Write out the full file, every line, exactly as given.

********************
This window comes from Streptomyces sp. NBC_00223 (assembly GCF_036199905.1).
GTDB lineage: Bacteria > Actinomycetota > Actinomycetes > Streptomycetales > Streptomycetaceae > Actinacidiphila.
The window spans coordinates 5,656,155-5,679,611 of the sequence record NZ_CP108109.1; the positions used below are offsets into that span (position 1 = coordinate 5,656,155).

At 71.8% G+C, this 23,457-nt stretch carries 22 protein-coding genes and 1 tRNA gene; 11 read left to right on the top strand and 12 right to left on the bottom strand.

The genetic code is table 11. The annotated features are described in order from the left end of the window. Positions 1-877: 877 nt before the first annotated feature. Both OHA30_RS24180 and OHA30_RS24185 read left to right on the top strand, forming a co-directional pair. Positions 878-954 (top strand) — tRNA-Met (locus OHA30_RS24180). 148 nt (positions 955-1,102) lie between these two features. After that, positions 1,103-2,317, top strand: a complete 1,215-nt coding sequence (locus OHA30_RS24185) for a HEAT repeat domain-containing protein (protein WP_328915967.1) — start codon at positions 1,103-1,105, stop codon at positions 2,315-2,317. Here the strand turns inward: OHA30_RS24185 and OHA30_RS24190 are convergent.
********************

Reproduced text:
This window comes from Streptomyces sp. NBC_00223 (assembly GCF_036199905.1).
GTDB lineage: Bacteria > Actinomycetota > Actinomycetes > Streptomycetales > Streptomycetaceae > Actinacidiphila.
The window spans coordinates 5,656,155-5,679,611 of the sequence record NZ_CP108109.1; the positions used below are offsets into that span (position 1 = coordinate 5,656,155).

At 71.8% G+C, this 23,457-nt stretch carries 22 protein-coding genes and 1 tRNA gene; 11 read left to right on the top strand and 12 right to left on the bottom strand.

The genetic code is table 11. The annotated features are described in order from the left end of the window. Positions 1-877: 877 nt before the first annotated feature. Both OHA30_RS24180 and OHA30_RS24185 read left to right on the top strand, forming a co-directional pair. Positions 878-954 (top strand) — tRNA-Met (locus OHA30_RS24180). 148 nt (positions 955-1,102) lie between these two features. After that, positions 1,103-2,317, top strand: a complete 1,215-nt coding sequence (locus OHA30_RS24185) for a HEAT repeat domain-containing protein (protein WP_328915967.1) — start codon at positions 1,103-1,105, stop codon at positions 2,315-2,317. Here the strand turns inward: OHA30_RS24185 and OHA30_RS24190 are convergent.